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Fortune favours the bold: on the road with Tyler Thompson

It’s a typically crazy evening at Tipitina’s, the legendary music venue in New Orleans. Tyler Thompson, a 34-year-old who has produced movies on the order of Black Swan, Everest, and The Trial of the Chicago 7, stands on the stage. It’s solid rock music that gets your foot tapping and your mind moving.

A tour bus stands outside the door. Thompson simply decided to buy it, just like he decided during the pandemic to become a musician. The letter board at the entrance reads: “ONE NIGHT ONLY –ZERO FANS TOUR".

The lyrics of “Land of the Free” continue like this: “Yeah, we’re dreamers who believe we can turn nothing into something." This is already clear on the afternoon of the concert as we drive through the city in Thompson’s ivory-coloured 1963 Porsche 356 B, down narrow streets with live music on nearly every corner and past voodoo shops and funky restaurants serving fresh seafood. But then strangers start acting like friends. Thompson himself contributes to this feeling.

He then tells the story of how he got the idea of producing the movie Everest from listening to what guests in a hotel lobby were talking about. He overheard people discussing an expedition to the highest mountain in the world, joined the conversation – and presented the adventure film two years later at the Venice International Film Festival.

That sounds so simple, but let’s be honest: who really seeks inspiration by striking up a conversation with two strangers in a hotel lobby? Thompson is precisely that kind of person, and that’s why he can tell stories like the time he asked Red Hot Chili Peppers singer Anthony Kiedis to teach him how to surf, and Thompson nearly drowned. And that’s why he can make the following comment about his career as a producer whose films have earned over a billion dollars in ten years: “There was an awful lot of luck involved.” On the other hand, just about everyone who has known him for a while, such as his father-in-law, best friend, and band members, would add in his case that fortune favours the bold.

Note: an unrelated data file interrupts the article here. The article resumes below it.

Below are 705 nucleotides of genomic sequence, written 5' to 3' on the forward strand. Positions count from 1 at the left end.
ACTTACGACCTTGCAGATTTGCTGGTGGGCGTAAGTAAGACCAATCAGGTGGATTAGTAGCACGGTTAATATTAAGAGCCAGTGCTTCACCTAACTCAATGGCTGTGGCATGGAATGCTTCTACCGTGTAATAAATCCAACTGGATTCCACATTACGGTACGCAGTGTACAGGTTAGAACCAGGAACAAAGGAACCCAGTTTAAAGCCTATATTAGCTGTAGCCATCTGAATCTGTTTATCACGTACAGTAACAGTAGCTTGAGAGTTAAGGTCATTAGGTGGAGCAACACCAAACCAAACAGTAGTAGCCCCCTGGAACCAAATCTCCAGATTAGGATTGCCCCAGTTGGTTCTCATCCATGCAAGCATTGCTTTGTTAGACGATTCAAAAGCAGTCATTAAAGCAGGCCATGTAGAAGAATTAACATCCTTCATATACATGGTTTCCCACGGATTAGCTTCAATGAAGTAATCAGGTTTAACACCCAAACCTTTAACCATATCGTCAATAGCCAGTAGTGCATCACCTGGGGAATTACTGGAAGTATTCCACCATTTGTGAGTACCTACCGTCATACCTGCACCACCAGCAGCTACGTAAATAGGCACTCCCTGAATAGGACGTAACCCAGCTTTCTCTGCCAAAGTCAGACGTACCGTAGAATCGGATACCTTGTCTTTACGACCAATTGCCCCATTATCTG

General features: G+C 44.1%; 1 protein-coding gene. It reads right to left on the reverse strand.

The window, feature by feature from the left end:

He succeeds because he has the courage to make the attempt and because he doesn’t hesitate to ask other people for help. He is constantly asking questions while at the same time listening carefully and seeking to analyse. Several times throughout the afternoon he calls his wife to find out how her day has been going – as if the two of them had not spent the entire morning together playing with their daughter and three sons.

"I saw the pandemic as an opportunity to fulfil my dream of becoming a musician,” says Thompson, who admits that he jumped straight into steps two through five of the process. He bought a tour bus, booked a recording studio, planned concerts, and hired Steve Jordan – who is one of the industry’s most coveted drummers and has produced music for Keith Richards, Eric Clapton, and John Mayer, to name just a few – to produce his record. “Only then did I realise it’s important to take singing lessons – because your voice sounds different on stage than it does in the shower.” So he went back to the all-important first step and polished his vocal skills and songs. Then it became time to perform the works at this concert with no fans.

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Jul 05, 2021 at 16:56

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